M&S says the new site design has been developed by its in-house team, in a two-and-a-half year project that involved ‘an extensive amount of user testing’.
The retailer has moved away from the Amazon platform and says it worked with Sapient, which has experience in this area, as well as longstanding IT partner TCS.
M&S says the user-feedback programme identified 40 ‘key customer insights’ which have been addressed in the new design.
These include functional updates such as improving the quality of search returns, to more strategic developments such as a stronger focus on editorial fashion and lifestyle guidance.
The new Style & Living section offers daily updated content from a dedicated editorial team, as well as celebrity and guest editors.
Elsewhere in the website, product shots have been made 50 per cent larger and catwalk and 360° video features have been included.
M&S says a new ‘three-tier navigation’ system makes it easier for customers to reach content more quickly.
M&S says the new website is a key part of its plans to ‘transform from a traditional British retailer into an international, multichannel retailer’.
To support the new site, and future developments, M&S says it has built a 50-strong software development team, as well as a specialised ‘digital lab’, which has been created to supply ‘a more start-up mentality to innovation and testing’.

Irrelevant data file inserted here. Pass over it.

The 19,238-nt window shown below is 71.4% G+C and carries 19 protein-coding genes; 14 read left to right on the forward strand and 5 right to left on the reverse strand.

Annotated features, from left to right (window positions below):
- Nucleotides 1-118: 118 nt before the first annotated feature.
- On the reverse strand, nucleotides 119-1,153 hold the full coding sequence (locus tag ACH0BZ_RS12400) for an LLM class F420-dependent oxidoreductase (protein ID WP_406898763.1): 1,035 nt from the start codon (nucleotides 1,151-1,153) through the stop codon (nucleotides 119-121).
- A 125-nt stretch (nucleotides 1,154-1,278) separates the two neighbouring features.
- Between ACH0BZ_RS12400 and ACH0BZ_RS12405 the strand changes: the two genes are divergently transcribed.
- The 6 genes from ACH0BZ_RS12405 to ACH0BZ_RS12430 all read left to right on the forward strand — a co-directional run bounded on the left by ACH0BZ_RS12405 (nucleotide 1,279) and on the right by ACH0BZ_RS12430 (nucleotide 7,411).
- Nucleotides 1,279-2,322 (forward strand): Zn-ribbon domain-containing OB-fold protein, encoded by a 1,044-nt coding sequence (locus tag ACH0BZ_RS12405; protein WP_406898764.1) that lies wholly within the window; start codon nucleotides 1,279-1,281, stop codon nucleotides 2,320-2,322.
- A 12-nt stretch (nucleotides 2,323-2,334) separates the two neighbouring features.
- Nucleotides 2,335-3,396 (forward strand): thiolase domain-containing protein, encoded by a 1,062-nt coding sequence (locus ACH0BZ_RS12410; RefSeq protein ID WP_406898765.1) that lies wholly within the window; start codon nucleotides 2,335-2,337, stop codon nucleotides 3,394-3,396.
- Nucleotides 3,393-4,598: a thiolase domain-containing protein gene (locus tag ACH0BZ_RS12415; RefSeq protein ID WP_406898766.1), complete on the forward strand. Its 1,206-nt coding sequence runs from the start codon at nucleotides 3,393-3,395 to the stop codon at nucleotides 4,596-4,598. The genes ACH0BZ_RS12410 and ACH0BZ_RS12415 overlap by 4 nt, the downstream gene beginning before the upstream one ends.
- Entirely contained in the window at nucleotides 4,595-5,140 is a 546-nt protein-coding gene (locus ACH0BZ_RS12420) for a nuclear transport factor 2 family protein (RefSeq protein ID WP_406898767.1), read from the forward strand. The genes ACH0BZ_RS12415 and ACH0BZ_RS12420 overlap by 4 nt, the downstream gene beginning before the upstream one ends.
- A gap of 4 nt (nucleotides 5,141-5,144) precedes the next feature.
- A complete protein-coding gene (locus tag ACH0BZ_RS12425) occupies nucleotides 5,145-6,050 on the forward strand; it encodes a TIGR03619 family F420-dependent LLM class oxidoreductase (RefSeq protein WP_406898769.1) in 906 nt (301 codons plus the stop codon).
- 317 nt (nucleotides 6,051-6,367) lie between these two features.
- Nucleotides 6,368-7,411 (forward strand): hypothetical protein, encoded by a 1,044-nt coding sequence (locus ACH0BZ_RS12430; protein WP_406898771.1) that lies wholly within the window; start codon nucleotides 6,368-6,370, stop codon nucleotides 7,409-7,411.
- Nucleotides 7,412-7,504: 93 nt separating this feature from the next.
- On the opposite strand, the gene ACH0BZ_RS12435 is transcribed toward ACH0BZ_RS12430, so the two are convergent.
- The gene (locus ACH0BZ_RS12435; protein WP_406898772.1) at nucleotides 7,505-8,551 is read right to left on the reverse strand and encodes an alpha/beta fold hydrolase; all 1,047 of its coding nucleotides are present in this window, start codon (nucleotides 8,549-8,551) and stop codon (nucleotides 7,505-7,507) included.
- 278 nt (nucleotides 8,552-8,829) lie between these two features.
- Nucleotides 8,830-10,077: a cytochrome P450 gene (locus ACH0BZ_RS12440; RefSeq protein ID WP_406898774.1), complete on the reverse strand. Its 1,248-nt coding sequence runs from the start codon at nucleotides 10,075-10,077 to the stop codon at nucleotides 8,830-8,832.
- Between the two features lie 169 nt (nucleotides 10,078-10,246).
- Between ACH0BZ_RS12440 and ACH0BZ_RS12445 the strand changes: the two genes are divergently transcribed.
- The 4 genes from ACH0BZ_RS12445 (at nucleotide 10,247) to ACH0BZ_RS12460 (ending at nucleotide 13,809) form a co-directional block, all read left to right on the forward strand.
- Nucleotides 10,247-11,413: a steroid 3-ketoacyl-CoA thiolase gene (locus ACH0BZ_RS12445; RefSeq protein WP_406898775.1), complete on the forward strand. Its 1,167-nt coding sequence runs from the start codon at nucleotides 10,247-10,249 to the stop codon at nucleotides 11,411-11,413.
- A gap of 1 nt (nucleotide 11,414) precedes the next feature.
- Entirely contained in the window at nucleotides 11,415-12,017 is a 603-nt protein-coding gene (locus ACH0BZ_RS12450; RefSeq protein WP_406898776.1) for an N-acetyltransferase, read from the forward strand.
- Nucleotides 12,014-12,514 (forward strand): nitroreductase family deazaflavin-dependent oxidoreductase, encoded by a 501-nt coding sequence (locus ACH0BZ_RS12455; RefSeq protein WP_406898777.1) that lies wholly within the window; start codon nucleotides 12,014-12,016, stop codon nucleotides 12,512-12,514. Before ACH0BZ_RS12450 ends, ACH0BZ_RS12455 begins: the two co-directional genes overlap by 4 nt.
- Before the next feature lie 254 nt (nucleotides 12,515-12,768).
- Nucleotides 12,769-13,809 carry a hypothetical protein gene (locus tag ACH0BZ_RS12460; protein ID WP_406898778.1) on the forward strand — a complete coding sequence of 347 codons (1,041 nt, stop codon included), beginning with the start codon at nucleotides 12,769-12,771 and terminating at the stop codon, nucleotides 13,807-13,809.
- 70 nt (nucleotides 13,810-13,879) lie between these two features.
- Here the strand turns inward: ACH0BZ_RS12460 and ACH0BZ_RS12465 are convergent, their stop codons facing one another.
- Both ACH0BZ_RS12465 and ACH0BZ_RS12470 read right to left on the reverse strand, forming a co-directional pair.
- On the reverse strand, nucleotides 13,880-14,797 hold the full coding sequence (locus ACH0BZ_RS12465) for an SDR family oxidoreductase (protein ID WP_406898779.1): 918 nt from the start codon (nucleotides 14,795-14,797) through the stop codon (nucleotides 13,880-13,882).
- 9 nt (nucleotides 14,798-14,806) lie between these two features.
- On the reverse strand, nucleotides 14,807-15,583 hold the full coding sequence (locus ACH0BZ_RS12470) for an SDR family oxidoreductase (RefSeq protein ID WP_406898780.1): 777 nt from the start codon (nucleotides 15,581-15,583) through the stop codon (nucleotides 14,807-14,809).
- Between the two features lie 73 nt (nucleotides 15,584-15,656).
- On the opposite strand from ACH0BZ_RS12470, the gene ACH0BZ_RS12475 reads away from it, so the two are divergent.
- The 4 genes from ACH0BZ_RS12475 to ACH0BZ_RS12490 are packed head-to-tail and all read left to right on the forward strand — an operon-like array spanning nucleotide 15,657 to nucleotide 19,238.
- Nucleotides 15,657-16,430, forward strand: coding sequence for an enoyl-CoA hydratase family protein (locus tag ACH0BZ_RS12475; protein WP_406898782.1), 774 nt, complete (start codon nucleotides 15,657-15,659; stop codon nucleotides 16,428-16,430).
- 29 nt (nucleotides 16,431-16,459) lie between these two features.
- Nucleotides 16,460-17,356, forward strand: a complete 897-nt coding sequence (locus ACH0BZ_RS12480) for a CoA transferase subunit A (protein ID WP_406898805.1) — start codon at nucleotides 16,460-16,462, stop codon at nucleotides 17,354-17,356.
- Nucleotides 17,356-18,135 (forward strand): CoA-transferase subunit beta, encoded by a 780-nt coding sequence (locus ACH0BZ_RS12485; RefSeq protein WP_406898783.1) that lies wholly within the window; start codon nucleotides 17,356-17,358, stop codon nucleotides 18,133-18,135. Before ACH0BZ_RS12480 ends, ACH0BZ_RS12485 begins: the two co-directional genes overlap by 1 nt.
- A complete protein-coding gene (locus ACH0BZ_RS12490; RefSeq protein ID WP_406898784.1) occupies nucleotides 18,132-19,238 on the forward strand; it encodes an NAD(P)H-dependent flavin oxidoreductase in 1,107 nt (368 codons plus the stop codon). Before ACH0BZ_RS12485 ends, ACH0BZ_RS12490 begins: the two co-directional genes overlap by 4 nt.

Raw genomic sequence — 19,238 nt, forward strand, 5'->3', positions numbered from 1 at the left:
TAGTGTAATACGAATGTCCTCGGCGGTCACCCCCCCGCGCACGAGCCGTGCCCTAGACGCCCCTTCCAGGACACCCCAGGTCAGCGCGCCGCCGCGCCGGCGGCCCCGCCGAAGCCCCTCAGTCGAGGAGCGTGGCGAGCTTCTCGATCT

Laura Wade-Gery, executive director multi-channel E-commerce at M&S, says, ‘We’ve put customers at the heart of our rebuild so that our new site really reflects how they want to browse and shop with us.
‘Online acts as the shop window to all our stores, products and brand, so we’ve used bigger, bolder and better-style imagery, and we aim to inspire and help our customers with a clear style point of view and compelling editorial content that’s refreshed on a daily basis.’
Wade-Gery adds, ‘We now have the capability to respond quickly and efficiently in a world where customers, technology and trend are quickly evolving.’